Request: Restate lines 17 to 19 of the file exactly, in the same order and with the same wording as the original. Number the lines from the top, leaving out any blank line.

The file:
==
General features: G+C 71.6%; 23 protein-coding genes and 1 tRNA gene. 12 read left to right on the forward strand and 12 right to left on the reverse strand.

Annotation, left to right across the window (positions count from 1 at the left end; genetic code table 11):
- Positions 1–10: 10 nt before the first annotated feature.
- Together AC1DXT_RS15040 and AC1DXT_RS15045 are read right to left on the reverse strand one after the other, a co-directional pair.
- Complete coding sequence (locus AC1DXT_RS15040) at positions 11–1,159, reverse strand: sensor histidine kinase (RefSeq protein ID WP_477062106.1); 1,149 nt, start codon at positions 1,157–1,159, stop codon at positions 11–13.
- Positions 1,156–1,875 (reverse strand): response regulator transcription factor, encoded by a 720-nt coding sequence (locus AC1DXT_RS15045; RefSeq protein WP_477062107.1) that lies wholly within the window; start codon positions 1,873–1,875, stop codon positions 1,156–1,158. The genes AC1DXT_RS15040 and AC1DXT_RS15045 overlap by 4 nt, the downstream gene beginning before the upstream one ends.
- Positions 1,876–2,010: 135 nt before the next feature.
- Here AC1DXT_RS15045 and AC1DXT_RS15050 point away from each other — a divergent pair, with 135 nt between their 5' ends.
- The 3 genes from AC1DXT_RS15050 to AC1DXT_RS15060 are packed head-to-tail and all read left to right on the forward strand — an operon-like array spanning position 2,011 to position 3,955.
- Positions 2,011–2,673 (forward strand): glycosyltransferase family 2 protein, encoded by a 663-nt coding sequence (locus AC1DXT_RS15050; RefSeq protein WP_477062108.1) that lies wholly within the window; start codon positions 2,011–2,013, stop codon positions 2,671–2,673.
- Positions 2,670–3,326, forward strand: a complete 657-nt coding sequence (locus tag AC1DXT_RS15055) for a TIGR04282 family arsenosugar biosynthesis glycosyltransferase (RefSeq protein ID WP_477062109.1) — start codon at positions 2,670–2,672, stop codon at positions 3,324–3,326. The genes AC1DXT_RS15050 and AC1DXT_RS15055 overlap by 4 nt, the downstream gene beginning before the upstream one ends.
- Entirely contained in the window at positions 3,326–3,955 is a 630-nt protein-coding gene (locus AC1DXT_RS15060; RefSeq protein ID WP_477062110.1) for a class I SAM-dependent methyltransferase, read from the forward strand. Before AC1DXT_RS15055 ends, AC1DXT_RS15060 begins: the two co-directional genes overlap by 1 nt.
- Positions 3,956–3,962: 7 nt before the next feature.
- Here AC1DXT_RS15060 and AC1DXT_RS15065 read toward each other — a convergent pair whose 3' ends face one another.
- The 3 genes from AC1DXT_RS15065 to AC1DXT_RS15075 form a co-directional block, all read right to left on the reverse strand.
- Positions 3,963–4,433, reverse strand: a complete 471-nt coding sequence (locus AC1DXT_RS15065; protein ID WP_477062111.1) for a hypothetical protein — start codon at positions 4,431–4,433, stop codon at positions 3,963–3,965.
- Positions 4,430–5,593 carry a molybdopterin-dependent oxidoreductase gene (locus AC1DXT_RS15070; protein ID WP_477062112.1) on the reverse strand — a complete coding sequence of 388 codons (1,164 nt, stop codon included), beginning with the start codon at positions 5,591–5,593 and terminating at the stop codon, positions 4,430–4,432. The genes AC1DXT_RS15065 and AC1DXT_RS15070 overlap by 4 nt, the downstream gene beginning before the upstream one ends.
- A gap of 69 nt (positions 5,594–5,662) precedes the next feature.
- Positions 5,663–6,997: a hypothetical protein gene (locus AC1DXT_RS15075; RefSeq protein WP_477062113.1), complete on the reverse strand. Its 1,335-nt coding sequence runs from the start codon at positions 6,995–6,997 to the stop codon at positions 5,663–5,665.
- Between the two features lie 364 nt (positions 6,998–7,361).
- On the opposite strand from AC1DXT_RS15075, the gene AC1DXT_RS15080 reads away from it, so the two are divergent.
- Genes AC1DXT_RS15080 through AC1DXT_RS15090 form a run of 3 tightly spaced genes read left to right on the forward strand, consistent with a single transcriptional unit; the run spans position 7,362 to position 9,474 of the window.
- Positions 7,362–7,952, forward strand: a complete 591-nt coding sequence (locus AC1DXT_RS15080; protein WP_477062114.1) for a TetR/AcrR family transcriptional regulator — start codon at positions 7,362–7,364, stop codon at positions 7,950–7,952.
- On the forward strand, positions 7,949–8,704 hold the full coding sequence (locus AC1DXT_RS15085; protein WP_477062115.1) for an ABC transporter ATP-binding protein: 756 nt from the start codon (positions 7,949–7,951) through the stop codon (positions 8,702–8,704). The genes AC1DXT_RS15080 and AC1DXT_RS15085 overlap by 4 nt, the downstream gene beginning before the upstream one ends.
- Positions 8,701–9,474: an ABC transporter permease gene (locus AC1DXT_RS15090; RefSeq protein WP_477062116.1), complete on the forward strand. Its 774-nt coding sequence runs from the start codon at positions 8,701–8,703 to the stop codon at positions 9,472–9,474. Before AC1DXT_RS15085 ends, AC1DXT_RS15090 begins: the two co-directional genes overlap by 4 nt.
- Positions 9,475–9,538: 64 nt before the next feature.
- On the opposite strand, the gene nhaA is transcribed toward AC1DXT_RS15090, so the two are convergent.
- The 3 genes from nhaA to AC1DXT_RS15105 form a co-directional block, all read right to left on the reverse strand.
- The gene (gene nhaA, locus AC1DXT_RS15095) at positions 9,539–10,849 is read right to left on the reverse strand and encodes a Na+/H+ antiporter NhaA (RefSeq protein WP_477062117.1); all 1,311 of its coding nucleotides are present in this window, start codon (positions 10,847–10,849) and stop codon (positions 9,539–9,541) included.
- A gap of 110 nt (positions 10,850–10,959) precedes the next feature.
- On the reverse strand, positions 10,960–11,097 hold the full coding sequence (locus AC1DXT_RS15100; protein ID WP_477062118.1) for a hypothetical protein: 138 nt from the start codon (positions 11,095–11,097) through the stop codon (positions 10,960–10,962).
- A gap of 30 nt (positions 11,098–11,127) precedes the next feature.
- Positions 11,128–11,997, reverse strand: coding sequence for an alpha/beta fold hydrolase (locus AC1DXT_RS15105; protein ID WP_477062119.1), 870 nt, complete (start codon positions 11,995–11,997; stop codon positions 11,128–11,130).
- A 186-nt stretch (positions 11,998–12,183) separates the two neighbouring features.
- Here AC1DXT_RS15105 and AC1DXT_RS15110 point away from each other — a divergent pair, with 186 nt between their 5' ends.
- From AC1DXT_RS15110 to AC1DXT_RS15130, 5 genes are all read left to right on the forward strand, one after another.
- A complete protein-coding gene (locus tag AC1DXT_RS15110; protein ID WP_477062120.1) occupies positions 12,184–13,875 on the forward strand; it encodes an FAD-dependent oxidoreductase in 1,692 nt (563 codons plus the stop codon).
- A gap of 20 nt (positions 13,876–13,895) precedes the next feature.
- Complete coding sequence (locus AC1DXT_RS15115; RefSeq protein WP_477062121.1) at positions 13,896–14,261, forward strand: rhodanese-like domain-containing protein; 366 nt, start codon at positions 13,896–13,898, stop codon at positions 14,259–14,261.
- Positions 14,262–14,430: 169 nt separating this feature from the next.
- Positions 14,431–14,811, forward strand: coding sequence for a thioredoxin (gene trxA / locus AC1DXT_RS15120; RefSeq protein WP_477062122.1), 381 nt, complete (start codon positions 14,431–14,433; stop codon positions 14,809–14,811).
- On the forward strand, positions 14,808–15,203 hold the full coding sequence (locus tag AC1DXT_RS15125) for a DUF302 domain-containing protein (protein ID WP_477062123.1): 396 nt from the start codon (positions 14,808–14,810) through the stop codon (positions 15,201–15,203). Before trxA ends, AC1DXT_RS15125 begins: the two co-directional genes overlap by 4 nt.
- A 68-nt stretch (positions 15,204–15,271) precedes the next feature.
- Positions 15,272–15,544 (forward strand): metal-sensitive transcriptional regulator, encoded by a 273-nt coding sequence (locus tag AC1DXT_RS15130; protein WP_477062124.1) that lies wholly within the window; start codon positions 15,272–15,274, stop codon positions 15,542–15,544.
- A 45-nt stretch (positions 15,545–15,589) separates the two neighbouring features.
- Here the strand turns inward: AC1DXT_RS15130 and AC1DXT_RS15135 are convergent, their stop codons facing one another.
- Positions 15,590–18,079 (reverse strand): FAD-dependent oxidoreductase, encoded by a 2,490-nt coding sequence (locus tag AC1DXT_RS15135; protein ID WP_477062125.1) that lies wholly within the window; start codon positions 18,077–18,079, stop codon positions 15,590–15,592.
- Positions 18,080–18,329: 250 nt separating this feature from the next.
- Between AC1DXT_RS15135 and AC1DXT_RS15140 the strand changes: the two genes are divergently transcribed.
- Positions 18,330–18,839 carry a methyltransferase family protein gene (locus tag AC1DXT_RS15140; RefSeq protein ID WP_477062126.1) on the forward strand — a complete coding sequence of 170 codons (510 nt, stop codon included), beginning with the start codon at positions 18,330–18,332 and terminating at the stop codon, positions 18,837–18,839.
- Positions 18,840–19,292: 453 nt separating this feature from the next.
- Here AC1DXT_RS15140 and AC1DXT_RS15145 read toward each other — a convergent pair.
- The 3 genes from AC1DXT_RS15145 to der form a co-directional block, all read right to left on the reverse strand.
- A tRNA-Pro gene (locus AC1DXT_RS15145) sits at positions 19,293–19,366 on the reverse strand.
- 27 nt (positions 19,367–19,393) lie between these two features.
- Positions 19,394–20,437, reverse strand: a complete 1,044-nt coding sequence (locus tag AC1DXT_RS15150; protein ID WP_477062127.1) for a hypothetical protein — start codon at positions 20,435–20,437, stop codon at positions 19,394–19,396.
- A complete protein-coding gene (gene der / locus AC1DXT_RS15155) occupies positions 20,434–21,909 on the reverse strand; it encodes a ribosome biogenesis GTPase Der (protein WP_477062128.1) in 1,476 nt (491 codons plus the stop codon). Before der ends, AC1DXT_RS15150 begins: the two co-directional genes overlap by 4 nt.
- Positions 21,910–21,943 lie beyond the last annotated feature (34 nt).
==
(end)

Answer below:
- Positions 4,430–5,593 carry a molybdopterin-dependent oxidoreductase gene (locus AC1DXT_RS15070; protein ID WP_477062112.1) on the reverse strand — a complete coding sequence of 388 codons (1,164 nt, stop codon included), beginning with the start codon at positions 5,591–5,593 and terminating at the stop codon, positions 4,430–4,432. The genes AC1DXT_RS15065 and AC1DXT_RS15070 overlap by 4 nt, the downstream gene beginning before the upstream one ends.
- A gap of 69 nt (positions 5,594–5,662) precedes the next feature.
- Positions 5,663–6,997: a hypothetical protein gene (locus AC1DXT_RS15075; RefSeq protein WP_477062113.1), complete on the reverse strand. Its 1,335-nt coding sequence runs from the start codon at positions 6,995–6,997 to the stop codon at positions 5,663–5,665.